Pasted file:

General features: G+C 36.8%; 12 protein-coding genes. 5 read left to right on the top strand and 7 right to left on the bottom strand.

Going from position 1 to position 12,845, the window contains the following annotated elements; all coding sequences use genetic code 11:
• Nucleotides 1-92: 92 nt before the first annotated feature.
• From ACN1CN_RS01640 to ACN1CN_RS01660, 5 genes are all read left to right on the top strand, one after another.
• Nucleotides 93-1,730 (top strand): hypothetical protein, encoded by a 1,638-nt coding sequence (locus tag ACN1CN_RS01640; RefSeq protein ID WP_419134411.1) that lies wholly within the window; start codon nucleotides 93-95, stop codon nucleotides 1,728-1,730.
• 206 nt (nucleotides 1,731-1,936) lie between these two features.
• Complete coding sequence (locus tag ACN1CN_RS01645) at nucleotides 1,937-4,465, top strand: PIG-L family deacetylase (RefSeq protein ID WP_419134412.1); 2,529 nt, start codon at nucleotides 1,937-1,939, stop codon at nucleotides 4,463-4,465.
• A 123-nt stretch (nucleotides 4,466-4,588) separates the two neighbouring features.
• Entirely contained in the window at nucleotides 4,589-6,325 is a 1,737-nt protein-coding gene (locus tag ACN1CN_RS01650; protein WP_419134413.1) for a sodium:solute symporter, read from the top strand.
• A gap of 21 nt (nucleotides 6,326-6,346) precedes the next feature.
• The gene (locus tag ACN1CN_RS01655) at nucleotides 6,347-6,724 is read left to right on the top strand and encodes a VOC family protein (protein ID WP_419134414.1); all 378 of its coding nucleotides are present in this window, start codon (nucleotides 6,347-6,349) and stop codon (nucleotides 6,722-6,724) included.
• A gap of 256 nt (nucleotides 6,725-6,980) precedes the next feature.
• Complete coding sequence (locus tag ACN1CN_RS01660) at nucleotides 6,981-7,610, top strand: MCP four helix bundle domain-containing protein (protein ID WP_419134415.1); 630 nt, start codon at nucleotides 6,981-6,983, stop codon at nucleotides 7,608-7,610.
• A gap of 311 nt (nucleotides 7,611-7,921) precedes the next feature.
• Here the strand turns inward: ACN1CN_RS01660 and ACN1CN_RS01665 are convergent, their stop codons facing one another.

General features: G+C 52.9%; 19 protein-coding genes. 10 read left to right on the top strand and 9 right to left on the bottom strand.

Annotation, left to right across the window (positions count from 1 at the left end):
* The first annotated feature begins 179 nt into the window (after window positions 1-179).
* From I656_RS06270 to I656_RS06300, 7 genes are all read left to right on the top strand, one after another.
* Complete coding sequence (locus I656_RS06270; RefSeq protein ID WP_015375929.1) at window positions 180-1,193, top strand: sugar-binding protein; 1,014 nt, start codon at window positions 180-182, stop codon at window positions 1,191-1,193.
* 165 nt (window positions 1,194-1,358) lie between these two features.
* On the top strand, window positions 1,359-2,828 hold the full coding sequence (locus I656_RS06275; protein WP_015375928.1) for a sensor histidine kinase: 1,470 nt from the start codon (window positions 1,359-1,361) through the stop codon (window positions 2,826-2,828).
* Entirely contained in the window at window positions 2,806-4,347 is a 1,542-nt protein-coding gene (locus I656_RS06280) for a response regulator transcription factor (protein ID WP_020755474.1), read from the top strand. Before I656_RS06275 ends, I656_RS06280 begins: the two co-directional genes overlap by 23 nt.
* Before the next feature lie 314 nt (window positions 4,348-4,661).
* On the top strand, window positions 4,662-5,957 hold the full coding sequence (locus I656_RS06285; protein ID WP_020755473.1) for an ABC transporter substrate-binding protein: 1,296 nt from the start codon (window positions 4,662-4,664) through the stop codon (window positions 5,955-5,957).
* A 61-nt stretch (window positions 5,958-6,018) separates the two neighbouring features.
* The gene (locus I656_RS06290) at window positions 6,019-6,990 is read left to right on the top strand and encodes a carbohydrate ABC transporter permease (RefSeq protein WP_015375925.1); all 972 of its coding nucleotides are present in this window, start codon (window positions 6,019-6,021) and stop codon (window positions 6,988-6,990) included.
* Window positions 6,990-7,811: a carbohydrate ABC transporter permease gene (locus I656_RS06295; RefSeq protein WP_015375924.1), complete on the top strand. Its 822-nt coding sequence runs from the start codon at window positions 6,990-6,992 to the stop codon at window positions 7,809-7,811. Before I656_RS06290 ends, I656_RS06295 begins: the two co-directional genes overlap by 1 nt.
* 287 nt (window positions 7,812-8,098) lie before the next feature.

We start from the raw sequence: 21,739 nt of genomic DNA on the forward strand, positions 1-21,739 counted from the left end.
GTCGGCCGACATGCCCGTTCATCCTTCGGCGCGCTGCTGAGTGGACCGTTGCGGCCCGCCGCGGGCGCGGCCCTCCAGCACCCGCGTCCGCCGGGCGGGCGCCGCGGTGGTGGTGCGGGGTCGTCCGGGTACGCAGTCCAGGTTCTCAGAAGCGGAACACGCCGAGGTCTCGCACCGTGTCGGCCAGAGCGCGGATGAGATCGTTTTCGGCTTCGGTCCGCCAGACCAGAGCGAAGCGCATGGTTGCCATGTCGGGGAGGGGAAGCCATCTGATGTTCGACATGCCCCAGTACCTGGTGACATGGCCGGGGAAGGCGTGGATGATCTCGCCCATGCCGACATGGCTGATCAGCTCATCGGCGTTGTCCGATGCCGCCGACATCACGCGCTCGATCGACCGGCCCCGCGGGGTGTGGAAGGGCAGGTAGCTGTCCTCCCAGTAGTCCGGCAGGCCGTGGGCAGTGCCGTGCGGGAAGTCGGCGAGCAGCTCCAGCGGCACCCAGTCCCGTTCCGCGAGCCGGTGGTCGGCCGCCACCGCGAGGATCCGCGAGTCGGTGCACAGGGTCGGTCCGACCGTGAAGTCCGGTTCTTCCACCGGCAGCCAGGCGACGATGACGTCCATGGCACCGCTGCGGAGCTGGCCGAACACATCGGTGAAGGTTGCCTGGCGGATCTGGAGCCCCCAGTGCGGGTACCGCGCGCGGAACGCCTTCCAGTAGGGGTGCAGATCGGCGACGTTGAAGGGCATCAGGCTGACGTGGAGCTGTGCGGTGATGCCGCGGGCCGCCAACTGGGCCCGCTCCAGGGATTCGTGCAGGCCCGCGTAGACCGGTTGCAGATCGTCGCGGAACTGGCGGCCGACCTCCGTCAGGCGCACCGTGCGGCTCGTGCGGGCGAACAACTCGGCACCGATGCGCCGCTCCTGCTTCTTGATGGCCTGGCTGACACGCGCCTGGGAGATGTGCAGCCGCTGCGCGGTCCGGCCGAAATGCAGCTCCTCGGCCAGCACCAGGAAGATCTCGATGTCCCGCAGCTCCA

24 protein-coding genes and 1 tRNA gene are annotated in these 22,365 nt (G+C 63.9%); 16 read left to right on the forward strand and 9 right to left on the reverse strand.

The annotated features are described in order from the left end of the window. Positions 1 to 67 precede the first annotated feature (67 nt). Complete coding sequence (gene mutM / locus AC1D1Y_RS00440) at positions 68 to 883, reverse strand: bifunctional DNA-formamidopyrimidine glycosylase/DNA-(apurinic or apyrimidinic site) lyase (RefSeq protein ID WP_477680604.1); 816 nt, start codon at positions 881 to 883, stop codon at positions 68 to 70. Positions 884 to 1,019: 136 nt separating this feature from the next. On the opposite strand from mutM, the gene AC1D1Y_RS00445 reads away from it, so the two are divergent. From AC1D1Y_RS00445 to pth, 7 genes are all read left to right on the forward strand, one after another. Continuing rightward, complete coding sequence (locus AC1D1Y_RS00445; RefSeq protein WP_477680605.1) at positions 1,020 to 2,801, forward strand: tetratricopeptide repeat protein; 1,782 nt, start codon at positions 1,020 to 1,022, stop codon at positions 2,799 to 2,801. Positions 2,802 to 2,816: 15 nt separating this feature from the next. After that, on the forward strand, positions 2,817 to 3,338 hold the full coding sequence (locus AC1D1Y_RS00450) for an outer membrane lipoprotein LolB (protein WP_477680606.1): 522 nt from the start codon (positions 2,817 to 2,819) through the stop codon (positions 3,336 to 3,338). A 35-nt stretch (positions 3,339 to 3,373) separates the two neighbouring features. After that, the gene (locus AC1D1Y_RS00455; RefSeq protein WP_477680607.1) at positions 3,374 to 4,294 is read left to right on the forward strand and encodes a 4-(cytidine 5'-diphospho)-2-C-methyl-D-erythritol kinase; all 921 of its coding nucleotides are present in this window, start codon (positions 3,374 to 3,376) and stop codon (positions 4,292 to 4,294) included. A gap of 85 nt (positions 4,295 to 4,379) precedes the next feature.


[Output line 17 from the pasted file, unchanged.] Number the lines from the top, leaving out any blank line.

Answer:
Annotation, left to right across the window (positions count from 1 at the left end):